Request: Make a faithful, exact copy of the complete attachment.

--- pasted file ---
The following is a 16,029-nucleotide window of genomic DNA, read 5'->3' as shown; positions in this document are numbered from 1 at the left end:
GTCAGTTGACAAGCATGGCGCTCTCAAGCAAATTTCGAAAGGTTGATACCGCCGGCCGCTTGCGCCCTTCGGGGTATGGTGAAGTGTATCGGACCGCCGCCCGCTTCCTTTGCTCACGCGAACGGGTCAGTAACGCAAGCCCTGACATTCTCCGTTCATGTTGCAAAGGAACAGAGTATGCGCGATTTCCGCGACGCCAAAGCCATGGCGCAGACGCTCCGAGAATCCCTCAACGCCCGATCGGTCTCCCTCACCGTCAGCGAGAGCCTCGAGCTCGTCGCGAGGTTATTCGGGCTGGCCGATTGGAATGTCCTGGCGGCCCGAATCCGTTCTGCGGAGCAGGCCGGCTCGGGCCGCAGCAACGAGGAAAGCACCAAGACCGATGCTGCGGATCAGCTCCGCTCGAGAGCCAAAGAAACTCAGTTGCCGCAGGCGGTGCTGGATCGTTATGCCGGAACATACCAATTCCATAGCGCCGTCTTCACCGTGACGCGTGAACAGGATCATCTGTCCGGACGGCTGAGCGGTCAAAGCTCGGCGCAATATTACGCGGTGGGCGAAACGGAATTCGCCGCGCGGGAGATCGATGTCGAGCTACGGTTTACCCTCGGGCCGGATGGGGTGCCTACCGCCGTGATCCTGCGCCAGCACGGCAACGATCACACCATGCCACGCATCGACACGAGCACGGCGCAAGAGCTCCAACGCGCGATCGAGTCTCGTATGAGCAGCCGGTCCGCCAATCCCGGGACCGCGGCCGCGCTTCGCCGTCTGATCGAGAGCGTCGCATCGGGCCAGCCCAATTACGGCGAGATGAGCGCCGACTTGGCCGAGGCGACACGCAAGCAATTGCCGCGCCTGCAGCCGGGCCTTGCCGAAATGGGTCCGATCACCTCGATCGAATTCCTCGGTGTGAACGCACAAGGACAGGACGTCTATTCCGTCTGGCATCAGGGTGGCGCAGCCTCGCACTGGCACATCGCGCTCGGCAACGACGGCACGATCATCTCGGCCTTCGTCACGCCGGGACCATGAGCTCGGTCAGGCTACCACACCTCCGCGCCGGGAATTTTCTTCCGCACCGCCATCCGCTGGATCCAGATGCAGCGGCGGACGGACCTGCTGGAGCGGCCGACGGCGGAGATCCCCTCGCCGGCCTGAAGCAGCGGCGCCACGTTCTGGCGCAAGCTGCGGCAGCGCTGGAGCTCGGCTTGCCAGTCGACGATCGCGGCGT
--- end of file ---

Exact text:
The following is a 16,029-nucleotide window of genomic DNA, read 5'->3' as shown; positions in this document are numbered from 1 at the left end:
GTCAGTTGACAAGCATGGCGCTCTCAAGCAAATTTCGAAAGGTTGATACCGCCGGCCGCTTGCGCCCTTCGGGGTATGGTGAAGTGTATCGGACCGCCGCCCGCTTCCTTTGCTCACGCGAACGGGTCAGTAACGCAAGCCCTGACATTCTCCGTTCATGTTGCAAAGGAACAGAGTATGCGCGATTTCCGCGACGCCAAAGCCATGGCGCAGACGCTCCGAGAATCCCTCAACGCCCGATCGGTCTCCCTCACCGTCAGCGAGAGCCTCGAGCTCGTCGCGAGGTTATTCGGGCTGGCCGATTGGAATGTCCTGGCGGCCCGAATCCGTTCTGCGGAGCAGGCCGGCTCGGGCCGCAGCAACGAGGAAAGCACCAAGACCGATGCTGCGGATCAGCTCCGCTCGAGAGCCAAAGAAACTCAGTTGCCGCAGGCGGTGCTGGATCGTTATGCCGGAACATACCAATTCCATAGCGCCGTCTTCACCGTGACGCGTGAACAGGATCATCTGTCCGGACGGCTGAGCGGTCAAAGCTCGGCGCAATATTACGCGGTGGGCGAAACGGAATTCGCCGCGCGGGAGATCGATGTCGAGCTACGGTTTACCCTCGGGCCGGATGGGGTGCCTACCGCCGTGATCCTGCGCCAGCACGGCAACGATCACACCATGCCACGCATCGACACGAGCACGGCGCAAGAGCTCCAACGCGCGATCGAGTCTCGTATGAGCAGCCGGTCCGCCAATCCCGGGACCGCGGCCGCGCTTCGCCGTCTGATCGAGAGCGTCGCATCGGGCCAGCCCAATTACGGCGAGATGAGCGCCGACTTGGCCGAGGCGACACGCAAGCAATTGCCGCGCCTGCAGCCGGGCCTTGCCGAAATGGGTCCGATCACCTCGATCGAATTCCTCGGTGTGAACGCACAAGGACAGGACGTCTATTCCGTCTGGCATCAGGGTGGCGCAGCCTCGCACTGGCACATCGCGCTCGGCAACGACGGCACGATCATCTCGGCCTTCGTCACGCCGGGACCATGAGCTCGGTCAGGCTACCACACCTCCGCGCCGGGAATTTTCTTCCGCACCGCCATCCGCTGGATCCAGATGCAGCGGCGGACGGACCTGCTGGAGCGGCCGACGGCGGAGATCCCCTCGCCGGCCTGAAGCAGCGGCGCCACGTTCTGGCGCAAGCTGCGGCAGCGCTGGAGCTCGGCTTGCCAGTCGACGATCGCGGCGT